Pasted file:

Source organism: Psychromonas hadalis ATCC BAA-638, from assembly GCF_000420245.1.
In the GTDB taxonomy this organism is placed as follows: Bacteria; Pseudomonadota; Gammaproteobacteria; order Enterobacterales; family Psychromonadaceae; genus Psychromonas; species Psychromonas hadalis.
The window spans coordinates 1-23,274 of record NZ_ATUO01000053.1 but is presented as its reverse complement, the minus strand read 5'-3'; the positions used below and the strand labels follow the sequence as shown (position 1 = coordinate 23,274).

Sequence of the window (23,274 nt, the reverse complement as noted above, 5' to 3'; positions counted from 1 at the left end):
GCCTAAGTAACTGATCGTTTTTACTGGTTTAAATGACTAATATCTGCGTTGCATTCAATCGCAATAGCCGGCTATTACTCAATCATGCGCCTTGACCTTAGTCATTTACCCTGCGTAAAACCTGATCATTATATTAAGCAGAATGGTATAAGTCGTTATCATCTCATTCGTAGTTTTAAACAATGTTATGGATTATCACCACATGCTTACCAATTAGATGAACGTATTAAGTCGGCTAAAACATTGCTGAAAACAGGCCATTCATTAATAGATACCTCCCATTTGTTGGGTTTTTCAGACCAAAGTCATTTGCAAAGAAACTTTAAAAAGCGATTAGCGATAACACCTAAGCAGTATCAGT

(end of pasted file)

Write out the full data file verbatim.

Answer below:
Source organism: Psychromonas hadalis ATCC BAA-638, from assembly GCF_000420245.1.
In the GTDB taxonomy this organism is placed as follows: Bacteria; Pseudomonadota; Gammaproteobacteria; order Enterobacterales; family Psychromonadaceae; genus Psychromonas; species Psychromonas hadalis.
The window spans coordinates 1-23,274 of record NZ_ATUO01000053.1 but is presented as its reverse complement, the minus strand read 5'-3'; the positions used below and the strand labels follow the sequence as shown (position 1 = coordinate 23,274).

Sequence of the window (23,274 nt, the reverse complement as noted above, 5' to 3'; positions counted from 1 at the left end):
GCCTAAGTAACTGATCGTTTTTACTGGTTTAAATGACTAATATCTGCGTTGCATTCAATCGCAATAGCCGGCTATTACTCAATCATGCGCCTTGACCTTAGTCATTTACCCTGCGTAAAACCTGATCATTATATTAAGCAGAATGGTATAAGTCGTTATCATCTCATTCGTAGTTTTAAACAATGTTATGGATTATCACCACATGCTTACCAATTAGATGAACGTATTAAGTCGGCTAAAACATTGCTGAAAACAGGCCATTCATTAATAGATACCTCCCATTTGTTGGGTTTTTCAGACCAAAGTCATTTGCAAAGAAACTTTAAAAAGCGATTAGCGATAACACCTAAGCAGTATCAGT